For companies like Enphase and SolarEdge, news that module-level power electronics are experiencing a major growth spurt won’t be surprising.
The surging U.S. residential sector has long been a core market for microinverters and DC optimizers, accounting for over one-third of all module-level power electronics shipments (in megawatts) globally for the past couple of years.
Installation and interconnection figures from state programs and utilities are still coming in, but GTM Research expects the 2013 U.S. residential sector to land between 750 and 800 megawatts-DC. (We'll report the official numbers in the forthcoming GTM Research/SEIA Solar Market Insight 2013 Year-in-Review.) Meanwhile, in GTM Research’s recently published report on microinverters and DC optimizers, we estimate combined shipments of microinverters and DC optimizer units destined for U.S. residential systems to have topped 430 megawatts -- well exceeding 50 percent of the installations in the segment.
There are a couple of caveats, of course. First, we measure shipments of microinverters in megawatts-AC as opposed to installations in megawatts-DC. Conversion from one to the other is an imperfect science, but using a rule-of-thumb DC-to-AC derate factor of 0.87, the installation capacity of systems using module-level power electronics approaches 500 megawatts-DC.
This is countered by the fact that shipments do not necessarily equal installations in a calendar year. In a market growing as quickly as the U.S. residential space, shipments will naturally lead and exceed installations, creating significant channel inventory. While pinpointing the exact number of microinverters and DC optimizers sitting in the combined warehouses of vendors, distributors and installers is tricky, we’re confident that microinverters and DC optimizers garnered half of U.S. residential installations, even in conservative scenarios.
As we outline in The Microinverter and DC Optimizer Landscape 2014, we foresee overall growth of the microinverter and DC optimization sector in the coming year. However, we believe that market share growth may be restrained in 2014 for two reasons:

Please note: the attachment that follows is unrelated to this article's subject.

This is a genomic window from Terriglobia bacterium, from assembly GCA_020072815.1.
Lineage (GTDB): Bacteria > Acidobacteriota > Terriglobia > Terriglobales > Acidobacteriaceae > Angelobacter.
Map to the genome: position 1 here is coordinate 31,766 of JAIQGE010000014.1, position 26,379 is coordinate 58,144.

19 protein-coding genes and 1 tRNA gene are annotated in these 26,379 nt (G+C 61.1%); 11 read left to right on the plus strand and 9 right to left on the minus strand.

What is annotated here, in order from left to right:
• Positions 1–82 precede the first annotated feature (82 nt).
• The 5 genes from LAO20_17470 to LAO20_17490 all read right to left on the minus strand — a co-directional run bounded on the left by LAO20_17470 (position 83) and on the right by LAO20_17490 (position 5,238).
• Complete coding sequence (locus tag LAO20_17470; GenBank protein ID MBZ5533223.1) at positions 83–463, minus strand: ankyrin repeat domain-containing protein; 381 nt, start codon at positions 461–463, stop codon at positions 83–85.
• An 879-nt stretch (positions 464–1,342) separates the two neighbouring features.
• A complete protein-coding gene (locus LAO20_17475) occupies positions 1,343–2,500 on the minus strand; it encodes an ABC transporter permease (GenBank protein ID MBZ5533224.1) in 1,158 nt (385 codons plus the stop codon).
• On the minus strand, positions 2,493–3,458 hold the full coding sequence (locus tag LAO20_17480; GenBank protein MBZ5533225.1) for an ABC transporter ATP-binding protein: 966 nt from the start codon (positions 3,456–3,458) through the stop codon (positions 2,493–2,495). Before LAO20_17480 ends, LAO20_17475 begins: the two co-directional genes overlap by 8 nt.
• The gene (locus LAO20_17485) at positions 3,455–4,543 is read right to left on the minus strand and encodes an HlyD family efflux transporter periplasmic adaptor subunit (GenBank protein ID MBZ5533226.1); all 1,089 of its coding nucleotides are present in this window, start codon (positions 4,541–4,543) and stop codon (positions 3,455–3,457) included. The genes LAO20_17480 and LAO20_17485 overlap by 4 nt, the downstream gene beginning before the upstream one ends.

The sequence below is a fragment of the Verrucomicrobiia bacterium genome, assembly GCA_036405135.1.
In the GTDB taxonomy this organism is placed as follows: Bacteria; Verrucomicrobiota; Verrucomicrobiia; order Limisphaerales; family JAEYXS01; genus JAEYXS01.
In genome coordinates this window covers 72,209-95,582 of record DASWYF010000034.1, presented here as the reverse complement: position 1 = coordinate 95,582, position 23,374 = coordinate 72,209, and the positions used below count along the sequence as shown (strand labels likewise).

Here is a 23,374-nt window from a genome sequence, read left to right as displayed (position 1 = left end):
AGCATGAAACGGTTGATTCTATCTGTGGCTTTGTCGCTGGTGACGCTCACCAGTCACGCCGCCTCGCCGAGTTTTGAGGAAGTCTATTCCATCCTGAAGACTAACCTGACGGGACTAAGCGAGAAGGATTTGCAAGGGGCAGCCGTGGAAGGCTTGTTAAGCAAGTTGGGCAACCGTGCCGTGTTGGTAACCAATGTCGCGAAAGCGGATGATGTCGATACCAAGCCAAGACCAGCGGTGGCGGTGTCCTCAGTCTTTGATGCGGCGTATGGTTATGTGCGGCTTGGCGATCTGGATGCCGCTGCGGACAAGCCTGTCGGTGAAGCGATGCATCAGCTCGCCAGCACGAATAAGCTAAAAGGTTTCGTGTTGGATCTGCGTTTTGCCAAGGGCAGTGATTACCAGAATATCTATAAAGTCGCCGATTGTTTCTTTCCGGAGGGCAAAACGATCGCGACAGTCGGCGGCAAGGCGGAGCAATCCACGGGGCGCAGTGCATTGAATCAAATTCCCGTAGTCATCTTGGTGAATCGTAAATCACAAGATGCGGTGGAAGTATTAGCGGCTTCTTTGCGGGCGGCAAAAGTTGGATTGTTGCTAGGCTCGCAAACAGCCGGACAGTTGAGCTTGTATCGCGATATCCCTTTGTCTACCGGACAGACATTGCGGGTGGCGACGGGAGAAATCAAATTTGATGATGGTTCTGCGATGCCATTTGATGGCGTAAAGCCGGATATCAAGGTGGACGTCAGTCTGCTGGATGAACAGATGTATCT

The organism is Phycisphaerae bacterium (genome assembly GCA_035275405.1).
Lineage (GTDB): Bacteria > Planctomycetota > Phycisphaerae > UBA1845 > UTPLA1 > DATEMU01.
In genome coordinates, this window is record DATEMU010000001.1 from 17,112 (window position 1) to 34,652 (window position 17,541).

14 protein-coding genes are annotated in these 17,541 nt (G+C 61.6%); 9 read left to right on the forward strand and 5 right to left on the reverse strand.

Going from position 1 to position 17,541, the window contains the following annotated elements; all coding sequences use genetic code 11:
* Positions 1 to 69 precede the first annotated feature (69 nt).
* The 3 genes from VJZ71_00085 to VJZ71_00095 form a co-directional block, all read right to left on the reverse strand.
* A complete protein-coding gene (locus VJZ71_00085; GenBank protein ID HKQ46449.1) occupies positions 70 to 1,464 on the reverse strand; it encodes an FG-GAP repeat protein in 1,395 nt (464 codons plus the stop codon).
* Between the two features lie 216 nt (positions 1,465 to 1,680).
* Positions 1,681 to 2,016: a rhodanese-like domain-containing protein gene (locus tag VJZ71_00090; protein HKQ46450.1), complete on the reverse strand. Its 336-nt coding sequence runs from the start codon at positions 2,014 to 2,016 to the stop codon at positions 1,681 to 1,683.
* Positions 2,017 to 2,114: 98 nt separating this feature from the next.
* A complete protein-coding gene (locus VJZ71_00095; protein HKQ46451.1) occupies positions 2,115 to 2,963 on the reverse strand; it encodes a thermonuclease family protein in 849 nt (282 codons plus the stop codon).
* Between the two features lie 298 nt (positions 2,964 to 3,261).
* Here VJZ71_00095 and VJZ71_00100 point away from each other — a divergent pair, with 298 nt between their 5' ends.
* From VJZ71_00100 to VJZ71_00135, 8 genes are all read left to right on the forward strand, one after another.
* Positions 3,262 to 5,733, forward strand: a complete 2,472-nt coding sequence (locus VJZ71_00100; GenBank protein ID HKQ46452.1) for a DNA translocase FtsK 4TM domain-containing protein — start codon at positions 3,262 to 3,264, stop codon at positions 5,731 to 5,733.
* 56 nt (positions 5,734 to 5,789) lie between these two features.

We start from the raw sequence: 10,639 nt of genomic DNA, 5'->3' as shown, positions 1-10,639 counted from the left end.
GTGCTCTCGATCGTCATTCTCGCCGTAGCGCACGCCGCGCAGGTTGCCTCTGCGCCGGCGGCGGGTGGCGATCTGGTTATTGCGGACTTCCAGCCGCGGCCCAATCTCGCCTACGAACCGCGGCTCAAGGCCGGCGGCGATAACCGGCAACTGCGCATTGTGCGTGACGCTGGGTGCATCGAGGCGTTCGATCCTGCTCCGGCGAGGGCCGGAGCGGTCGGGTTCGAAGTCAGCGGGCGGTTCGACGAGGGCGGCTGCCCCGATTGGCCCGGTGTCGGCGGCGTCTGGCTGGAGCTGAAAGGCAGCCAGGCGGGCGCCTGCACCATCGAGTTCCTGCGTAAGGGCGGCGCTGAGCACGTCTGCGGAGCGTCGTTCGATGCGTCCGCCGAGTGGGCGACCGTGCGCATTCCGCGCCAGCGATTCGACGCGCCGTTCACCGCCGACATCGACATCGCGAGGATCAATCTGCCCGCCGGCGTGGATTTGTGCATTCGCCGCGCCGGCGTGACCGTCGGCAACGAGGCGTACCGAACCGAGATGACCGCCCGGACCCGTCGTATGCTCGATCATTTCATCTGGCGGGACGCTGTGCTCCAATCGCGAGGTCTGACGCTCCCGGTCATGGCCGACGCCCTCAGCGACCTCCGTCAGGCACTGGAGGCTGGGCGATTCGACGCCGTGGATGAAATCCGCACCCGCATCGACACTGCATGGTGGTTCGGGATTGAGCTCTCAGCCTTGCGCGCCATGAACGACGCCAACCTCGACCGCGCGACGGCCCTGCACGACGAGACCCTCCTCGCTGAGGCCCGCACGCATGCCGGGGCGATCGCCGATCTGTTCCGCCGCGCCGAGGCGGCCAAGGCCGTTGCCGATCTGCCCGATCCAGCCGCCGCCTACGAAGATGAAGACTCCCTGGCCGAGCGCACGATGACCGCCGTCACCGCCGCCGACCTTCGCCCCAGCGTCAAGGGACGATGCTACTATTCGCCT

-- A major slowdown in Hawaii, which has been a mainstay market for module-level power electronics, due to high penetration PV concerns on the part of local utilities.
-- The continued growth of leading third-party residential finance providers (i.e., SolarCity and Sunrun) that have limited their use of module-level power electronics in various ways.
Still, a growing (and sometimes complete) utilization of microinverters and DC optimizers on the parts of newer third-party financiers, most notably Vivint Solar and Clean Power Finance, will ensure that module-level power electronics don’t get left behind. More importantly, a growing number of installers are capturing a value proposition that extends far beyond the cost-benefit of added performance versus added component cost, including system expansion, design flexibility, BOS-related cost reductions and operational efficiency.
A bigger question will be whether other vendors can catch up with the path that Enphase (and to a lesser extent, SolarEdge) have paved in the U.S. residential sector. While Enphase has shipped millions of units, its nearest competitors in the microinverter space are more than an order of magnitude behind. It remains to be seen whether factors such as the bankability claims of ABB/Power-One, the quality of SMA and SolarBridge, and the cost-effectiveness of Chinese vendors like Altenergy Power Systems and ReneSola can ultimately compete with a track record of hundreds of megawatts.
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